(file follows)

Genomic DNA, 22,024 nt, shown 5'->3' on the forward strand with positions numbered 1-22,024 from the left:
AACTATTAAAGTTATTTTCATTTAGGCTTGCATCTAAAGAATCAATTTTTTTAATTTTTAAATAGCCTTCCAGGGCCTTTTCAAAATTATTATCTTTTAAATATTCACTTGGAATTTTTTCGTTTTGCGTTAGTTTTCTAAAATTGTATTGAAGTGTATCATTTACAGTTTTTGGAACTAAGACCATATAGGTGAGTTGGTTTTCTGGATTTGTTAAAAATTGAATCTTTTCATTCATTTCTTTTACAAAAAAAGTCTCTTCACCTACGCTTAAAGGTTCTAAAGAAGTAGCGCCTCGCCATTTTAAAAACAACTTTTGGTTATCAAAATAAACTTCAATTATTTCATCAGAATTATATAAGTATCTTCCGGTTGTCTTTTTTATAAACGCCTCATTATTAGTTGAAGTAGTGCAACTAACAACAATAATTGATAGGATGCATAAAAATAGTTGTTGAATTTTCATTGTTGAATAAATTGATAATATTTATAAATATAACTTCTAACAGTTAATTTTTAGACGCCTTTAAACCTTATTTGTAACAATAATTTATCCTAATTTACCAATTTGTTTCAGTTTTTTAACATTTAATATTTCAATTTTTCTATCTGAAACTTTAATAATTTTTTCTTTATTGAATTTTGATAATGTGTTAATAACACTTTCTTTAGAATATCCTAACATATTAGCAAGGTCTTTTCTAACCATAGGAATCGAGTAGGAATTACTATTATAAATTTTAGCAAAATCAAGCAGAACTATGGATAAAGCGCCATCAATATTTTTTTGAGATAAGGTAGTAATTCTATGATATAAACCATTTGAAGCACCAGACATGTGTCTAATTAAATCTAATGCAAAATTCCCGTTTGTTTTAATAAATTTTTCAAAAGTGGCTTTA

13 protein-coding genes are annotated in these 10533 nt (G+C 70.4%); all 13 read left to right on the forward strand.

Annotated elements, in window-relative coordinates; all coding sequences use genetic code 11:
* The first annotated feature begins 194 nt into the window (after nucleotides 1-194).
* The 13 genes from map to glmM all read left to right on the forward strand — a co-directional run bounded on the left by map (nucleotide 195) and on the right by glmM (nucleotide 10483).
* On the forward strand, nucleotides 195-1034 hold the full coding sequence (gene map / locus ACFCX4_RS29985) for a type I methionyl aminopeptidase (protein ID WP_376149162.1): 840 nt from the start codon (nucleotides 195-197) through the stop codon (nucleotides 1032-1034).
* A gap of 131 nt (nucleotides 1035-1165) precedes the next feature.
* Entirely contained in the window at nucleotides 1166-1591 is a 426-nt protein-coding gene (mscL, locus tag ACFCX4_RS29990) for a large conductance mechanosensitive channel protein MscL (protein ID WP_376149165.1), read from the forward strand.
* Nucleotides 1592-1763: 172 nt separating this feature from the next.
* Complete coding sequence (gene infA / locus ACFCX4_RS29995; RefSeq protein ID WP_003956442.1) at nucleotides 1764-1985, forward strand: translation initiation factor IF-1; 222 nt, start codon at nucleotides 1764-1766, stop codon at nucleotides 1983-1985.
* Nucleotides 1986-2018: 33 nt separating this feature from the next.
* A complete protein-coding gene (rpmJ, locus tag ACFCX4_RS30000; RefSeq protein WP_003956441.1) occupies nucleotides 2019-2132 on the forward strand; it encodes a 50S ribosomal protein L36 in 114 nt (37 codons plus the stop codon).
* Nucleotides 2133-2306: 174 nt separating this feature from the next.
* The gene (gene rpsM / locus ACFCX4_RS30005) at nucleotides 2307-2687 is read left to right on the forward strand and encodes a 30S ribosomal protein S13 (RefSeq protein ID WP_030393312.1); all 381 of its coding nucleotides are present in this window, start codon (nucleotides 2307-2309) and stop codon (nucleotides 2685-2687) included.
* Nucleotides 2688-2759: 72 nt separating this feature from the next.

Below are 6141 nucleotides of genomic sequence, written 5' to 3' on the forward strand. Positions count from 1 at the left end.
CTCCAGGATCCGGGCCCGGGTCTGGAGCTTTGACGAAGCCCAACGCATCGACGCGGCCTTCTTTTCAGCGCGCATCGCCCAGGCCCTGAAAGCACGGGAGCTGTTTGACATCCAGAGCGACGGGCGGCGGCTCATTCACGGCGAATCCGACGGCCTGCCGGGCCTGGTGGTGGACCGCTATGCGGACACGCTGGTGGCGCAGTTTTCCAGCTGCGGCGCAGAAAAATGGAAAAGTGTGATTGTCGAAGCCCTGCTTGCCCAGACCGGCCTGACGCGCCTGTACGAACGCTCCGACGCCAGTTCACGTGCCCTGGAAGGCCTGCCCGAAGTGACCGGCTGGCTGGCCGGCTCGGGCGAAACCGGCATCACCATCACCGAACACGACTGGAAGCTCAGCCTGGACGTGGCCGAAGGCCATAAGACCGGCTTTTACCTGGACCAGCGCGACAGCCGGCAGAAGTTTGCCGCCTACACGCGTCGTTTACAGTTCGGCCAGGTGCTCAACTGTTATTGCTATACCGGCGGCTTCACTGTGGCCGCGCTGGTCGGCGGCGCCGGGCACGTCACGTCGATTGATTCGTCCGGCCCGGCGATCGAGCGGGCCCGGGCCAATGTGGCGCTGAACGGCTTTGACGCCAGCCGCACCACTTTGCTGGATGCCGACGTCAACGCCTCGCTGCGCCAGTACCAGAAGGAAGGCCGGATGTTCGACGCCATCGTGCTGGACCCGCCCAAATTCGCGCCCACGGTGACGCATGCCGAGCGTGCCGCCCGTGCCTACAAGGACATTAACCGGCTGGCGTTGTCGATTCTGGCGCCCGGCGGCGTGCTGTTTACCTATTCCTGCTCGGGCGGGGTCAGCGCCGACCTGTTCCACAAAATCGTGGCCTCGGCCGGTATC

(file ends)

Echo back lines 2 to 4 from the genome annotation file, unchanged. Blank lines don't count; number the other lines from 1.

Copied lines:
AACTATTAAAGTTATTTTCATTTAGGCTTGCATCTAAAGAATCAATTTTTTTAATTTTTAAATAGCCTTCCAGGGCCTTTTCAAAATTATTATCTTTTAAATATTCACTTGGAATTTTTTCGTTTTGCGTTAGTTTTCTAAAATTGTATTGAAGTGTATCATTTACAGTTTTTGGAACTAAGACCATATAGGTGAGTTGGTTTTCTGGATTTGTTAAAAATTGAATCTTTTCATTCATTTCTTTTACAAAAAAAGTCTCTTCACCTACGCTTAAAGGTTCTAAAGAAGTAGCGCCTCGCCATTTTAAAAACAACTTTTGGTTATCAAAATAAACTTCAATTATTTCATCAGAATTATATAAGTATCTTCCGGTTGTCTTTTTTATAAACGCCTCATTATTAGTTGAAGTAGTGCAACTAACAACAATAATTGATAGGATGCATAAAAATAGTTGTTGAATTTTCATTGTTGAATAAATTGATAATATTTATAAATATAACTTCTAACAGTTAATTTTTAGACGCCTTTAAACCTTATTTGTAACAATAATTTATCCTAATTTACCAATTTGTTTCAGTTTTTTAACATTTAATATTTCAATTTTTCTATCTGAAACTTTAATAATTTTTTCTTTATTGAATTTTGATAATGTGTTAATAACACTTTCTTTAGAATATCCTAACATATTAGCAAGGTCTTTTCTAACCATAGGAATCGAGTAGGAATTACTATTATAAATTTTAGCAAAATCAAGCAGAACTATGGATAAAGCGCCATCAATATTTTTTTGAGATAAGGTAGTAATTCTATGATATAAACCATTTGAAGCACCAGACATGTGTCTAATTAAATCTAATGCAAAATTCCCGTTTGTTTTAATAAATTTTTCAAAAGTGGCTTTA

13 protein-coding genes are annotated in these 10533 nt (G+C 70.4%); all 13 read left to right on the forward strand.

Annotated elements, in window-relative coordinates; all coding sequences use genetic code 11: